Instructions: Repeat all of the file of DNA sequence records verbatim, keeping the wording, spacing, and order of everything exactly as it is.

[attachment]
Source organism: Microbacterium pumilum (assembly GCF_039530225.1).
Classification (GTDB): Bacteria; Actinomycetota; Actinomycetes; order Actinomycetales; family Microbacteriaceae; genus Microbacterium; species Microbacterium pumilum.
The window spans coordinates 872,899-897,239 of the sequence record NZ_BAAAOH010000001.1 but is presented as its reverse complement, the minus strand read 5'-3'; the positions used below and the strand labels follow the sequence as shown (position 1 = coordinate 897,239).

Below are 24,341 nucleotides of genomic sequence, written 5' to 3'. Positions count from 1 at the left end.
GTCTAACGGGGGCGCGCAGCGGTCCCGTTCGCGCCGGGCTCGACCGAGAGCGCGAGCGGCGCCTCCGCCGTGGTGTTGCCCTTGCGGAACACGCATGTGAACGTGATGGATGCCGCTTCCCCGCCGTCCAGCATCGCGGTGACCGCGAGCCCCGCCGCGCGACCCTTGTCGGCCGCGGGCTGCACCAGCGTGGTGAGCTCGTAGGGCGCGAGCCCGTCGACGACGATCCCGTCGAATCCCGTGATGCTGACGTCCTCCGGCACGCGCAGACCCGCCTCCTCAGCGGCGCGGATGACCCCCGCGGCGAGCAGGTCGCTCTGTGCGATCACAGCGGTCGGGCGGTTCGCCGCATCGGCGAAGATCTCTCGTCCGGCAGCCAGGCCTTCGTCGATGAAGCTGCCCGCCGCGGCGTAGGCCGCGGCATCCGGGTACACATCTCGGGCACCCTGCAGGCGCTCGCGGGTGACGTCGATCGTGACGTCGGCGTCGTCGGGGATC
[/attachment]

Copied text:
Source organism: Microbacterium pumilum (assembly GCF_039530225.1).
Classification (GTDB): Bacteria; Actinomycetota; Actinomycetes; order Actinomycetales; family Microbacteriaceae; genus Microbacterium; species Microbacterium pumilum.
The window spans coordinates 872,899-897,239 of the sequence record NZ_BAAAOH010000001.1 but is presented as its reverse complement, the minus strand read 5'-3'; the positions used below and the strand labels follow the sequence as shown (position 1 = coordinate 897,239).

Below are 24,341 nucleotides of genomic sequence, written 5' to 3'. Positions count from 1 at the left end.
GTCTAACGGGGGCGCGCAGCGGTCCCGTTCGCGCCGGGCTCGACCGAGAGCGCGAGCGGCGCCTCCGCCGTGGTGTTGCCCTTGCGGAACACGCATGTGAACGTGATGGATGCCGCTTCCCCGCCGTCCAGCATCGCGGTGACCGCGAGCCCCGCCGCGCGACCCTTGTCGGCCGCGGGCTGCACCAGCGTGGTGAGCTCGTAGGGCGCGAGCCCGTCGACGACGATCCCGTCGAATCCCGTGATGCTGACGTCCTCCGGCACGCGCAGACCCGCCTCCTCAGCGGCGCGGATGACCCCCGCGGCGAGCAGGTCGCTCTGTGCGATCACAGCGGTCGGGCGGTTCGCCGCATCGGCGAAGATCTCTCGTCCGGCAGCCAGGCCTTCGTCGATGAAGCTGCCCGCCGCGGCGTAGGCCGCGGCATCCGGGTACACATCTCGGGCACCCTGCAGGCGCTCGCGGGTGACGTCGATCGTGACGTCGGCGTCGTCGGGGATC